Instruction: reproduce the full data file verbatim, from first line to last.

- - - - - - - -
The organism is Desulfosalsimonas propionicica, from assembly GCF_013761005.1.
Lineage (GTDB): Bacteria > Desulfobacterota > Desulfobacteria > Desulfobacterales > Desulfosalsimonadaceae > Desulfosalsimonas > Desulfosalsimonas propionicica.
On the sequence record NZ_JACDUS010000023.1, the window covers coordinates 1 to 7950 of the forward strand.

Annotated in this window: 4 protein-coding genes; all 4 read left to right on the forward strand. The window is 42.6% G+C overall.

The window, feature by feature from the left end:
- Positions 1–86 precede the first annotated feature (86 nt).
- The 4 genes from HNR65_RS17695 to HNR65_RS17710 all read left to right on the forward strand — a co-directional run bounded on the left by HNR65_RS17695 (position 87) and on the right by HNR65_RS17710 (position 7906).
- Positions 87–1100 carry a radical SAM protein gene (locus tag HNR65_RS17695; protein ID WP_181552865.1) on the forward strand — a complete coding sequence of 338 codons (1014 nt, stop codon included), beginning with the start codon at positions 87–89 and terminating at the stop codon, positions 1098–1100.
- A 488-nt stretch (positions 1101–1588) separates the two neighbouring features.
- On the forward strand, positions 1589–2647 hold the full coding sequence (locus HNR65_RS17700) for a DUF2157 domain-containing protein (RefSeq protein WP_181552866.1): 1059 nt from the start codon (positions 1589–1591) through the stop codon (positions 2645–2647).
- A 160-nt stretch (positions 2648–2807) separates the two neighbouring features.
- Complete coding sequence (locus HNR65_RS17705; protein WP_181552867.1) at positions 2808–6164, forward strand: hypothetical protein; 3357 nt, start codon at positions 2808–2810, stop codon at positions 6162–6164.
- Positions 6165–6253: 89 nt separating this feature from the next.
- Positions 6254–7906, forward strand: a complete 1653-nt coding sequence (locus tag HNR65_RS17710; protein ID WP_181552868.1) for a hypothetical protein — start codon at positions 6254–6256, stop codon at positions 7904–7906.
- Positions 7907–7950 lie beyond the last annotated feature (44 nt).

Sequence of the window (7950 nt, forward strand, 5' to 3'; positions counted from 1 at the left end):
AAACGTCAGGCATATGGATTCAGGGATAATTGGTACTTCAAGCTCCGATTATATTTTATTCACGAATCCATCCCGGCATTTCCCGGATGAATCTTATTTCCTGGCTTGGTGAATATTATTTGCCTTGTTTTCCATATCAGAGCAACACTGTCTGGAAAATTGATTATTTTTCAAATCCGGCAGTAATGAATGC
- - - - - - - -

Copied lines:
The organism is Desulfosalsimonas propionicica, from assembly GCF_013761005.1.
Lineage (GTDB): Bacteria > Desulfobacterota > Desulfobacteria > Desulfobacterales > Desulfosalsimonadaceae > Desulfosalsimonas > Desulfosalsimonas propionicica.
On the sequence record NZ_JACDUS010000023.1, the window covers coordinates 1 to 7950 of the forward strand.

Annotated in this window: 4 protein-coding genes; all 4 read left to right on the forward strand. The window is 42.6% G+C overall.

The window, feature by feature from the left end:
- Positions 1–86 precede the first annotated feature (86 nt).
- The 4 genes from HNR65_RS17695 to HNR65_RS17710 all read left to right on the forward strand — a co-directional run bounded on the left by HNR65_RS17695 (position 87) and on the right by HNR65_RS17710 (position 7906).
- Positions 87–1100 carry a radical SAM protein gene (locus tag HNR65_RS17695; protein ID WP_181552865.1) on the forward strand — a complete coding sequence of 338 codons (1014 nt, stop codon included), beginning with the start codon at positions 87–89 and terminating at the stop codon, positions 1098–1100.
- A 488-nt stretch (positions 1101–1588) separates the two neighbouring features.
- On the forward strand, positions 1589–2647 hold the full coding sequence (locus HNR65_RS17700) for a DUF2157 domain-containing protein (RefSeq protein WP_181552866.1): 1059 nt from the start codon (positions 1589–1591) through the stop codon (positions 2645–2647).
- A 160-nt stretch (positions 2648–2807) separates the two neighbouring features.
- Complete coding sequence (locus HNR65_RS17705; protein WP_181552867.1) at positions 2808–6164, forward strand: hypothetical protein; 3357 nt, start codon at positions 2808–2810, stop codon at positions 6162–6164.
- Positions 6165–6253: 89 nt separating this feature from the next.
- Positions 6254–7906, forward strand: a complete 1653-nt coding sequence (locus tag HNR65_RS17710; protein ID WP_181552868.1) for a hypothetical protein — start codon at positions 6254–6256, stop codon at positions 7904–7906.
- Positions 7907–7950 lie beyond the last annotated feature (44 nt).

Sequence of the window (7950 nt, forward strand, 5' to 3'; positions counted from 1 at the left end):
AAACGTCAGGCATATGGATTCAGGGATAATTGGTACTTCAAGCTCCGATTATATTTTATTCACGAATCCATCCCGGCATTTCCCGGATGAATCTTATTTCCTGGCTTGGTGAATATTATTTGCCTTGTTTTCCATATCAGAGCAACACTGTCTGGAAAATTGATTATTTTTCAAATCCGGCAGTAATGAATGC